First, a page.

Date of Award

1-1-2013

Document Type

Open Access Dissertation

Department

Educational Studies

Sub-Department

Language & Literacy

First Advisor

Pamela Jewett

Abstract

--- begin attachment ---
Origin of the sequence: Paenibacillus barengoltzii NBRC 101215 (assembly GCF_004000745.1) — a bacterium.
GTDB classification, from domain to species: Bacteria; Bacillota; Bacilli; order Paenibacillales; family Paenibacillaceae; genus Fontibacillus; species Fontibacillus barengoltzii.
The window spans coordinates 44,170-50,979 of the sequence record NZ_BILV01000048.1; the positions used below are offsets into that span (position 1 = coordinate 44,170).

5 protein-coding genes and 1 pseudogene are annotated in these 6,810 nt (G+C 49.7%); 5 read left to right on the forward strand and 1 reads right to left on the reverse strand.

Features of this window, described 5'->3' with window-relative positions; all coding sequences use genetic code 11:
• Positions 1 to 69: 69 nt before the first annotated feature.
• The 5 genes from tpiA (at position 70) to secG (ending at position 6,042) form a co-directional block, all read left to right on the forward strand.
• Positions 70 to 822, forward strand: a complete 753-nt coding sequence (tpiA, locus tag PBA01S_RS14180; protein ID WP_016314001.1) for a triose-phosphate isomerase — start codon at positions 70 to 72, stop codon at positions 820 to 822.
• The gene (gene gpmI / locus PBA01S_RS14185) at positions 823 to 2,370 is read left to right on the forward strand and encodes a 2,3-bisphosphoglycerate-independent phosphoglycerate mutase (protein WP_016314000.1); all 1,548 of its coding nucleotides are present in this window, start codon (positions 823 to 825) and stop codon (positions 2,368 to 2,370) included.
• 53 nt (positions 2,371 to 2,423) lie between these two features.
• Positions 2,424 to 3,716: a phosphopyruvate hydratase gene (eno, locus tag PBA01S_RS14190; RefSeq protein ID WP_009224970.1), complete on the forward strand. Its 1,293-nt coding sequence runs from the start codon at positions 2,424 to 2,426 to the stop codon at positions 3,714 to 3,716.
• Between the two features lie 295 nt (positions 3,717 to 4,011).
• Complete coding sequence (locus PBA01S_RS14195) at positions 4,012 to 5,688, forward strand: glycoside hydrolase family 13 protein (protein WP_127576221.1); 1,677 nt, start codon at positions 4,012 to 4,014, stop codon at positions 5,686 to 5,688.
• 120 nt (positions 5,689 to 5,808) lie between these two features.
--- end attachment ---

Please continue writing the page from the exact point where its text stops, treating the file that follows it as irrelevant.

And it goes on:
African American children and other children of Color and children living in low-income areas are not performing at the same academic level as their European American counterparts. Some educators have blamed those children and their families for their failure. However, studies show that teaching and learning is happening in all familial settings, and that environments of excellence where the characteristics, conditions, dispositions and practices support student academic success are being established and maintained in all communities, including low-income African American communities. Disregard for this fact has led to a challenge for marginalized children and a widening of the gap between home and school. School districts and Colleges of Education must get involved. Addressing this problem, this study used qualitative methods to explore environments of excellence in a predominantly African American low-income community. Findings were: (1) In environments of excellence, parents incorporate the tenets of culturally responsive teaching, (2) The race, experience, and habitus of teachers influence the ways in which they sort students into categories, and (3) While there were both divergences and convergences between parents' practices and teachers' perceptions, within the convergences there were sites of possibility for critical conversations. The study examines both teacher and parent perspectives, and offers implications regarding the lessons learned about environments of excellence, as well as pedagogical strategies for teachers and teacher educators.

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